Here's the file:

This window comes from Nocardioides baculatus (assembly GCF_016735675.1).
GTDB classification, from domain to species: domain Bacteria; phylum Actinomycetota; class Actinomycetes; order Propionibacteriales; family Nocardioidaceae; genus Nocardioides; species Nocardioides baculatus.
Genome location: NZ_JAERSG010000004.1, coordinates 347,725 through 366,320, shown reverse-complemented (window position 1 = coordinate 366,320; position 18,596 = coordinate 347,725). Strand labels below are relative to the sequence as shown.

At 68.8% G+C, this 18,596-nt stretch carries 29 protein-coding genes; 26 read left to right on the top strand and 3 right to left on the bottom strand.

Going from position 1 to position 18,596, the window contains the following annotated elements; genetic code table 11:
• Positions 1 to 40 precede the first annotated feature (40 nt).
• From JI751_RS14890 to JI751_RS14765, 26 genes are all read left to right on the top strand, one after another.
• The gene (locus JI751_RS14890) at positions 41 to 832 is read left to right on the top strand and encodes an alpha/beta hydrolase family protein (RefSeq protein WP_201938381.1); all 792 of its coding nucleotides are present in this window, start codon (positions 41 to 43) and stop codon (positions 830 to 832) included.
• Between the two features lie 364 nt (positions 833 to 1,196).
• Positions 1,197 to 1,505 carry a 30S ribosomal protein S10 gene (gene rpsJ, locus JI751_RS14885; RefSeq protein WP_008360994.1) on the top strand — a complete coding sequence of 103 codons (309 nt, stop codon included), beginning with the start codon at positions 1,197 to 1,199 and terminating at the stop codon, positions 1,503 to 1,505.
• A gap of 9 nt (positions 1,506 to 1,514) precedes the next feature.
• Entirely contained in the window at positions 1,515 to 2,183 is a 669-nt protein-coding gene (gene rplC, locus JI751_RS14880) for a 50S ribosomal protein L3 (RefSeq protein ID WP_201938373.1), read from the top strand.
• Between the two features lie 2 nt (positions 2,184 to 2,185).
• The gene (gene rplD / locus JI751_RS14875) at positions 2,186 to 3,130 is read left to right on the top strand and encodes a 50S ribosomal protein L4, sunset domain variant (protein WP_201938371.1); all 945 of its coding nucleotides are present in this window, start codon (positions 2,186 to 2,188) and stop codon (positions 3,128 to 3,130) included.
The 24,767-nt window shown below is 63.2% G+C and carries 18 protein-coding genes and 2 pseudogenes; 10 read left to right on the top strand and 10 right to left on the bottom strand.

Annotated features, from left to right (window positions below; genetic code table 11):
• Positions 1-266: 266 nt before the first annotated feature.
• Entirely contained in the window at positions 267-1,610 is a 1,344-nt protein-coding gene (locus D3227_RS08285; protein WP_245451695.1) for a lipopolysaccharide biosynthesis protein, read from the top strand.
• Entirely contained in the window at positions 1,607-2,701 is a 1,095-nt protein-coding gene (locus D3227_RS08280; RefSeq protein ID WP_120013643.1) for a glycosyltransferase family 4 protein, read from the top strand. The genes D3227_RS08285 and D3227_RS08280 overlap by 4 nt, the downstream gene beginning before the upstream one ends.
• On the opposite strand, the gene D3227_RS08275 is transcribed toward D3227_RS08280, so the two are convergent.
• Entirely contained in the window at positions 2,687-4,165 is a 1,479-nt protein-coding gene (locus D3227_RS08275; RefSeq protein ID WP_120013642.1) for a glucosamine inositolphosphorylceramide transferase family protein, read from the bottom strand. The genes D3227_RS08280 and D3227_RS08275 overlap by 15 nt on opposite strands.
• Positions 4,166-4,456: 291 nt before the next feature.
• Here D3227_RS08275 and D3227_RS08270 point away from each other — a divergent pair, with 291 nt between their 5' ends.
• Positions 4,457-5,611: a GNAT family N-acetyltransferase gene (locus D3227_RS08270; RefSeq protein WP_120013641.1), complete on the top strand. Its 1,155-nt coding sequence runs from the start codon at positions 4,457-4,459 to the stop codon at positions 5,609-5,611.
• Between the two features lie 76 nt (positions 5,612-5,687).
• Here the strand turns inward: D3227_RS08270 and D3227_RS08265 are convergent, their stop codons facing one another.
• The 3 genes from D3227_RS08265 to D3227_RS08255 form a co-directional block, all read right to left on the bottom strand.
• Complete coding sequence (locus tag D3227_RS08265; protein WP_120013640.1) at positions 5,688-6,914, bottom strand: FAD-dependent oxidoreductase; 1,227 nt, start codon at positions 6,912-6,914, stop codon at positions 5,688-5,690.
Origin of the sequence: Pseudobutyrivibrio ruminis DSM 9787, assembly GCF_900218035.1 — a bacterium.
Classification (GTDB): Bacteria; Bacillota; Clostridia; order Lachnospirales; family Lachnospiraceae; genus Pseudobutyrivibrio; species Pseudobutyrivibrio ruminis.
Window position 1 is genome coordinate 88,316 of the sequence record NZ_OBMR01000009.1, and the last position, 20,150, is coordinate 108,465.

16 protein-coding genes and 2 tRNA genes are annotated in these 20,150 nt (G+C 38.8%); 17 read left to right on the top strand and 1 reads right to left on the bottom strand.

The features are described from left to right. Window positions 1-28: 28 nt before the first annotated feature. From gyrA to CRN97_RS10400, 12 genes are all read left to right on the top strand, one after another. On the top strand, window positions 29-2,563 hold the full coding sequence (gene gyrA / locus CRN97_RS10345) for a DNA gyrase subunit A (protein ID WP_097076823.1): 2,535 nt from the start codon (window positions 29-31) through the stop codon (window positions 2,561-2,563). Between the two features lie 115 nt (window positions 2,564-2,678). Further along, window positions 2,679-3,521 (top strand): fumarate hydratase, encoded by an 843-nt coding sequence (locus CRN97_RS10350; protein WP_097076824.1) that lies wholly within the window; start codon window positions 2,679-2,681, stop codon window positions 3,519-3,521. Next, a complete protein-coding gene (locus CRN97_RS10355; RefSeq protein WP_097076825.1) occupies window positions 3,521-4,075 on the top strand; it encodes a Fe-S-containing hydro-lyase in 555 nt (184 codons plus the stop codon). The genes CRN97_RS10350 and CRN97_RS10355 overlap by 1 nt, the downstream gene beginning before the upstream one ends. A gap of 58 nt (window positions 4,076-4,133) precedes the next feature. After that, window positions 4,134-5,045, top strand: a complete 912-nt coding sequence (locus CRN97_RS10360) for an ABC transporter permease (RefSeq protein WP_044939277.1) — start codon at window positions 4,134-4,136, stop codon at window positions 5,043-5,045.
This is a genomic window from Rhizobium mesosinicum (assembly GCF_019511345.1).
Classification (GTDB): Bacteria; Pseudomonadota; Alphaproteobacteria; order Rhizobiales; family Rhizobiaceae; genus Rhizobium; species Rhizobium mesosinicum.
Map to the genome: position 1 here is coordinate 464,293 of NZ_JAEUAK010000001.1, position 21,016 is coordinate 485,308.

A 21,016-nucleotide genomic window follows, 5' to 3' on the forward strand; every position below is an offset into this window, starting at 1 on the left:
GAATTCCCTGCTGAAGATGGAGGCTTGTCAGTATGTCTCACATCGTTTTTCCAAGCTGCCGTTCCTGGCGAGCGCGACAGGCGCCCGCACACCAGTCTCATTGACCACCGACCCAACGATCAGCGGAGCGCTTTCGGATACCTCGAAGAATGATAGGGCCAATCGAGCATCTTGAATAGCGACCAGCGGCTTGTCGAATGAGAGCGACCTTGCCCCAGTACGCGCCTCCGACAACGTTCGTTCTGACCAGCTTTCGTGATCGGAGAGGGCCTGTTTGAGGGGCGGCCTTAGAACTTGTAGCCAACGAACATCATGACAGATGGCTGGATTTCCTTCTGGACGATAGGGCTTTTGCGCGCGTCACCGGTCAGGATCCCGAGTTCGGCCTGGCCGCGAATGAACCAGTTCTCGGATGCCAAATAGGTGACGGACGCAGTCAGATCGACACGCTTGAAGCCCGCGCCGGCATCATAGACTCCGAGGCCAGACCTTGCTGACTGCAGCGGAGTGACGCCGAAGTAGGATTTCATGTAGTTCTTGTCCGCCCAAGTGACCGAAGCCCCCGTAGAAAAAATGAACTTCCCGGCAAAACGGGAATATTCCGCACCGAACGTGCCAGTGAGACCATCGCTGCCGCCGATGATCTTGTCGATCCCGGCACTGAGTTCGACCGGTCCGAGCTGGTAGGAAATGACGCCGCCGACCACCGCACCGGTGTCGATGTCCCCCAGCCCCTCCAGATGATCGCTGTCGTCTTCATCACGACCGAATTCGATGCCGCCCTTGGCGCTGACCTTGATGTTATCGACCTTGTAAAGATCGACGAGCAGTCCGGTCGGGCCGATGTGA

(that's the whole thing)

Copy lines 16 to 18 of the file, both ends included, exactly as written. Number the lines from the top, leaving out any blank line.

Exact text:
Annotated features, from left to right (window positions below; genetic code table 11):
• Positions 1-266: 266 nt before the first annotated feature.
• Entirely contained in the window at positions 267-1,610 is a 1,344-nt protein-coding gene (locus D3227_RS08285; protein WP_245451695.1) for a lipopolysaccharide biosynthesis protein, read from the top strand.